Michael Proteau posts from Springfield, Ohio: "I have seen Brian Bendis recommend David Mamet's book 'On Directing Film' before and have read this short collection of essays/lectures. My question is: how difficult is it to effectively apply Mamet's ideas to comics? It seems that this technique would work well in film where motion helps smooth the transition between cuts, but in comics it can and has come across as very choppy and disjointed, hindering storytelling technique rather than enhancing it. What are the pitfalls of using these techniques and can you point out instances where you have used it and that it worked well and/or where you felt it just didn't come across as you envisioned it?"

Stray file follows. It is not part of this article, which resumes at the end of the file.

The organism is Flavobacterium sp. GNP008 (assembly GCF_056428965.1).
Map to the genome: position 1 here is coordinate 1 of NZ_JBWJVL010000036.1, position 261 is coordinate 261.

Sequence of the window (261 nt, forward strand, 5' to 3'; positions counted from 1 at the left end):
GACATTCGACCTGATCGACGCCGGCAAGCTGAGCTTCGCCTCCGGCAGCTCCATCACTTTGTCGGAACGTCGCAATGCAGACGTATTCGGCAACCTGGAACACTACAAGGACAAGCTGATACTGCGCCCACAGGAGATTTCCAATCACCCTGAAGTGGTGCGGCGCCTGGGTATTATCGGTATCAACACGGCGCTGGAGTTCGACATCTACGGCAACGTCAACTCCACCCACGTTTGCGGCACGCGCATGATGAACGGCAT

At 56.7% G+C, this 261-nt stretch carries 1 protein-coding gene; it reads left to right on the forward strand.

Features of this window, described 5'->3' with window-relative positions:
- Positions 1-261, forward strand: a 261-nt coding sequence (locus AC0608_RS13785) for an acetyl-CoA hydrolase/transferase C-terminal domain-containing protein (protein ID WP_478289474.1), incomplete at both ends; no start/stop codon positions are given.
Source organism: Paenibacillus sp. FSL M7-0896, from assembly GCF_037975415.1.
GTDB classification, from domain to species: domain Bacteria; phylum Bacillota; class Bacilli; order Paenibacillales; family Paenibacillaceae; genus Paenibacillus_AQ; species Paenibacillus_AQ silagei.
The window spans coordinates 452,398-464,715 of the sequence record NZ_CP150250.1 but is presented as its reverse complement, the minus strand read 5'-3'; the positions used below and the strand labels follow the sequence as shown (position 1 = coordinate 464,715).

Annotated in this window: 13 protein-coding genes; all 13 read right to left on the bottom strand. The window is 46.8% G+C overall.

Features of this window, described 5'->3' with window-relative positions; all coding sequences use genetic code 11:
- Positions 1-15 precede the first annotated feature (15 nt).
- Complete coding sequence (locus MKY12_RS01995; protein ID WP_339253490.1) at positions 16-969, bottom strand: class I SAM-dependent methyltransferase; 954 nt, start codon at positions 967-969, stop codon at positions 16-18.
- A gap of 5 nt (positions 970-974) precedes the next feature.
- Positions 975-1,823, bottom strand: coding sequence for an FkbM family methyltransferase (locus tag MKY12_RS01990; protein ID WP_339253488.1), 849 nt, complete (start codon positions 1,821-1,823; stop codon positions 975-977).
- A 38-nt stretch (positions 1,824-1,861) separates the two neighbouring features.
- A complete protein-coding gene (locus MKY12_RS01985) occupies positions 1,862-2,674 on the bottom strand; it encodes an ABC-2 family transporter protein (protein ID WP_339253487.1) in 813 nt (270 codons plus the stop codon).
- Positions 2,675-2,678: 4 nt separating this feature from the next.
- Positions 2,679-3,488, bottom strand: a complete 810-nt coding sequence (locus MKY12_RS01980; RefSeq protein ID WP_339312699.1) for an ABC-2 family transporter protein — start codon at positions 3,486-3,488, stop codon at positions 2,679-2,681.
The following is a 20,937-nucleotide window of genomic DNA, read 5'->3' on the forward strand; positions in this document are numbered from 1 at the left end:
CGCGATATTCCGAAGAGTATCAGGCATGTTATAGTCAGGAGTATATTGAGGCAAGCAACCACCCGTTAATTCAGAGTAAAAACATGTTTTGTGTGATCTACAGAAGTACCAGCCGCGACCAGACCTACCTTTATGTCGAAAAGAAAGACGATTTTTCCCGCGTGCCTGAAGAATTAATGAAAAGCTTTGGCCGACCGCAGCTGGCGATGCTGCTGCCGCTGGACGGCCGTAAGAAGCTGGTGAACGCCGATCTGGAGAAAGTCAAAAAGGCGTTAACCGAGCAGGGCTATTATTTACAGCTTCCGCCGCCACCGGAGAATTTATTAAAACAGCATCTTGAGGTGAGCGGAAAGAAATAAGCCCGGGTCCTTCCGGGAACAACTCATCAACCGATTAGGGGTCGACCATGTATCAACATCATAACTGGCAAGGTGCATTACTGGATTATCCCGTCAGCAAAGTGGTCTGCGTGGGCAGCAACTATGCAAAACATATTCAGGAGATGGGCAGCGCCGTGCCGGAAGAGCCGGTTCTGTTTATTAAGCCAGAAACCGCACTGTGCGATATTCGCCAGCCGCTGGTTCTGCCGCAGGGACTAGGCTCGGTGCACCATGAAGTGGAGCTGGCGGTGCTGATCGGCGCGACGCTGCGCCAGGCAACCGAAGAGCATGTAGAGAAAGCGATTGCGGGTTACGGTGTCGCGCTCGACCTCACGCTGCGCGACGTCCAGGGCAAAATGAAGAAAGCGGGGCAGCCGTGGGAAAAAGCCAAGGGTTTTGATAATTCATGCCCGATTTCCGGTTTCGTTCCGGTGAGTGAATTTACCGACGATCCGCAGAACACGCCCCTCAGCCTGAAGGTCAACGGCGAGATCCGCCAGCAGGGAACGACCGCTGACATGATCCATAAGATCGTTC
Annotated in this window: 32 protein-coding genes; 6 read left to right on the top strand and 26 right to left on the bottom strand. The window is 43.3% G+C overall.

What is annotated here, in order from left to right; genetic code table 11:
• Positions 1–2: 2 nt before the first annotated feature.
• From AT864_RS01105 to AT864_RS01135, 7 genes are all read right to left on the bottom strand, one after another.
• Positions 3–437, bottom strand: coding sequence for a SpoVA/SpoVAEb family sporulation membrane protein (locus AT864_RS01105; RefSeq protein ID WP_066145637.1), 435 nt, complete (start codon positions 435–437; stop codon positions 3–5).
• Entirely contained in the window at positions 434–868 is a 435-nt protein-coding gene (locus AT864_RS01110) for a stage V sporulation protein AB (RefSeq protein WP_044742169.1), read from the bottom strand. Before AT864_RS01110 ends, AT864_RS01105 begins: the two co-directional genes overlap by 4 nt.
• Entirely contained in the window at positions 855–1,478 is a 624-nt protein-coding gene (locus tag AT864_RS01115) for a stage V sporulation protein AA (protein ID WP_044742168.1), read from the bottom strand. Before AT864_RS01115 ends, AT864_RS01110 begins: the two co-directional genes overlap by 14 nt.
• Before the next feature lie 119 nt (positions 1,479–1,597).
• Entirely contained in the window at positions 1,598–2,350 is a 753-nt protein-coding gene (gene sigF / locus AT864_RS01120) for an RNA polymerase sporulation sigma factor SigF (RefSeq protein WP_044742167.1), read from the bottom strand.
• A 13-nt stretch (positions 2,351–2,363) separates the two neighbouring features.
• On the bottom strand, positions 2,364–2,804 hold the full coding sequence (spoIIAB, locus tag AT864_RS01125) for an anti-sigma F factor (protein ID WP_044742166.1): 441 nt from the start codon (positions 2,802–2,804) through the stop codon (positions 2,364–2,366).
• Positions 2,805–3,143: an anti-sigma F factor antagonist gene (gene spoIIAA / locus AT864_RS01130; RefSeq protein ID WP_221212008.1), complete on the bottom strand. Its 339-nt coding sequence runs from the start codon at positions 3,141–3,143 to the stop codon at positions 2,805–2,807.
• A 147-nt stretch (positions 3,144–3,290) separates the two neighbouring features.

BENDIS: "Well, I found that Mamet in particular is more interested in camera placement for optimum story impact than he is in moving the camera for emotional effect. In that regard, the book changed my life. Like many techniques, if not used for the right reason or done with care, it will suck. Yes, I do think some people try this and suck at it, but I think a lot of people try a lot of things and suck at almost all of them.

B. Findlay of Sydney, Australia asks: "How hard is it to focus on writing one particular book at a time, when you've got so many going on in the background?"